• More elderly living in poverty – working population not large enough to pay pensions

  • Government struggling to pay state pensions (tax paid by working population is not enough)

  • Health service is under pressure, elderly need more healthcare than younger people

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18. Coping with an Ageing Population

  • Raise the retirement age - by 2046 the retirement age with be 68 for both men and women. People work longer meaning more taxes are paid to support the elderly generation.

  • Encouraging young immigrants. 84% of immigrants in 2004 are 34 or under. Increases number of people paying taxes.

  • Encourage women to have children – more working class to support the dependant.

  • Take out private pensions so people won’t be so dependent on the state pension.

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8. Disincentives to follow the policy

Disincentives for not following the policy:

·         Lost privileges

·         Sacked from job

·         Heavy fines

·         Raising age of marriage

·         Forced abortions and sterilisations

·         Quota of births in a community

·         Granny police – monitored birth control

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19. Case Study

Immigration within the EU: (Poland)

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20. Push and Pull Factors from Poland and to the U

Push factors from Poland

·         High unemployment – 19%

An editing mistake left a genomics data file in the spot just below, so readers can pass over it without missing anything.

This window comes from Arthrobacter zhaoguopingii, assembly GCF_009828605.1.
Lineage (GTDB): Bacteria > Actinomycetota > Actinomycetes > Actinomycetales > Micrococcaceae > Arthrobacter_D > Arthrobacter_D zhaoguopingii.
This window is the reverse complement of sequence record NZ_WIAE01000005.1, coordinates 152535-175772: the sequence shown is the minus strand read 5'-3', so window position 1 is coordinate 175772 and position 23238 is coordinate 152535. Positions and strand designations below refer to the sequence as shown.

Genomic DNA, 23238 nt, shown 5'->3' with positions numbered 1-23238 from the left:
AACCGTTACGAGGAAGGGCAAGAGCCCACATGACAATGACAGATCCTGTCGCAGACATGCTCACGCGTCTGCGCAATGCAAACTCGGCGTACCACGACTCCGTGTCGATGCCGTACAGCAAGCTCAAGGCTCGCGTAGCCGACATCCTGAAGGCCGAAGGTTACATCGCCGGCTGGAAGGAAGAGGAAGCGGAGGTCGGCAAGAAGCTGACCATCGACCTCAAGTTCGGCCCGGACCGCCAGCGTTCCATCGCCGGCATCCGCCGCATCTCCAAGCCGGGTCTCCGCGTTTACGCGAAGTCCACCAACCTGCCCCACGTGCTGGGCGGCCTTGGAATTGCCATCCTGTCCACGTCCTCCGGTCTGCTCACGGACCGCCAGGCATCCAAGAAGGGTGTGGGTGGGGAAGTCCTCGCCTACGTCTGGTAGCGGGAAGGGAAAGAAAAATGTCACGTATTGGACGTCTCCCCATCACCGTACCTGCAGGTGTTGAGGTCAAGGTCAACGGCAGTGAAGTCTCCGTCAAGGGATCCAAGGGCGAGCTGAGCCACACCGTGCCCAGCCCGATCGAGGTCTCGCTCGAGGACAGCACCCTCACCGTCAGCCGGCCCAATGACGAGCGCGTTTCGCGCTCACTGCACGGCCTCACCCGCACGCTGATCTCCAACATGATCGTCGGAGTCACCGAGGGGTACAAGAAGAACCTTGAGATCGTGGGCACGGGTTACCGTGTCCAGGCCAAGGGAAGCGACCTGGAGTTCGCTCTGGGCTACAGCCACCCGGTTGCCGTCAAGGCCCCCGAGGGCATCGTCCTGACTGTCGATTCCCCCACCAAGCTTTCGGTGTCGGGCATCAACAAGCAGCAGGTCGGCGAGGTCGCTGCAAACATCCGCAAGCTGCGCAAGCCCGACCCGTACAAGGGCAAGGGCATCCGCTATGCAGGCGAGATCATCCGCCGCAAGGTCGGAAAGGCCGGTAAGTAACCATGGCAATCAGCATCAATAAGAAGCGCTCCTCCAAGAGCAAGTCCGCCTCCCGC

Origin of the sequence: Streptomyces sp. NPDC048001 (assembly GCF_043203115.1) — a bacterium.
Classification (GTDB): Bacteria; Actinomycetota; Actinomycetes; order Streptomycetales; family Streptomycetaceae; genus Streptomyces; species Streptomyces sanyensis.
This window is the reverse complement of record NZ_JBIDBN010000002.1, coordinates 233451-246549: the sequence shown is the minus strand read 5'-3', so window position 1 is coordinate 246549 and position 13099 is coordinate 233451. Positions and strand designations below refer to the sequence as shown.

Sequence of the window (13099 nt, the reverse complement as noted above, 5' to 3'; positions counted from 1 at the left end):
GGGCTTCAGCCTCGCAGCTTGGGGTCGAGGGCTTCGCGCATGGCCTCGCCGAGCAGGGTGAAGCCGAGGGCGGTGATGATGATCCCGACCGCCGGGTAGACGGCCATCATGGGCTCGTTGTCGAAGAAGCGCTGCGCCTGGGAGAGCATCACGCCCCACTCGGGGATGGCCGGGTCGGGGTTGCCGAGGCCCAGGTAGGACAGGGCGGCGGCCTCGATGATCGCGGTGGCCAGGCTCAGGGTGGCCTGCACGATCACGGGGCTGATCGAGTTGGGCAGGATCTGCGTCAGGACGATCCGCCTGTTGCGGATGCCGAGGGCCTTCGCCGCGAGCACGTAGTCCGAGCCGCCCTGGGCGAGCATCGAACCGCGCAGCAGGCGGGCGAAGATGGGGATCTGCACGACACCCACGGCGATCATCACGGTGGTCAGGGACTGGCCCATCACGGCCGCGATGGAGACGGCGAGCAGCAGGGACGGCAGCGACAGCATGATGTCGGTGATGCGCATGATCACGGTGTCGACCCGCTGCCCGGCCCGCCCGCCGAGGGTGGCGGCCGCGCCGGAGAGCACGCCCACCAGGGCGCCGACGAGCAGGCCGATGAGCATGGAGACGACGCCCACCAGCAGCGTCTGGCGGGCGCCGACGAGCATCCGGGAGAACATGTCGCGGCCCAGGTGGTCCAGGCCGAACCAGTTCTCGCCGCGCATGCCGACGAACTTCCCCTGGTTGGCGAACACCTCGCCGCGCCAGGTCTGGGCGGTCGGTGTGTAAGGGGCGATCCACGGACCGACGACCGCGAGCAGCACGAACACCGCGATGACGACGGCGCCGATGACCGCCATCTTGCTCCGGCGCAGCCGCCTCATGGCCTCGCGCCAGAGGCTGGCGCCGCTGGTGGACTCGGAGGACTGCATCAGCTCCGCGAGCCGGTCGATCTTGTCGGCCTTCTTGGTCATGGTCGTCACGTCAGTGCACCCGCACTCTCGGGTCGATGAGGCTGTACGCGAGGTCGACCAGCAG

·         Low average wages – one third of the average EU wage

·         Housing shortages – just over 300 houses for 1000 people.

Pull factors to the UK

·         Ease of migration

·         More work and higher wages -  big demand for tradesmen

·         Good exchange rate –the pound worth a lot more the polish currency

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21. Impacts on Poland and the UK

Impacts on Poland

·         Population of Poland fell by 0.3% between 2004 and 2007

·         Shortage of workers in Poland

·         Economy boosted by money sent back to Poland from the UK – about (Euro)3 billion in 2006

Impacts on the UK

·         Population increased

·         Immigration boosted the economy – a lot of money sent back to Poland

·         New shops opened (polish items)

·         Catholic churches increased

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22. Case Study

Immigration of Refugees

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23. About the immigration

  • In 2001, 45,000 immigrants from Africa were caught and refused entry to Spain.

  • Many refugees from war. 2 million people forced out of homes due to the Sierra Leone war

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24. Impacts on African Countries

  • Working population reduced – fewer people contributing to the economy

  • Families become separated

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25. Impacts on Spain

  • Social tension between immigrants and the Spanish

  • More unskilled workers in Spain – filled in the gap

  • Average wages workers have fallen because so many people want the jobs

  • Birth rate increased (young immigrants)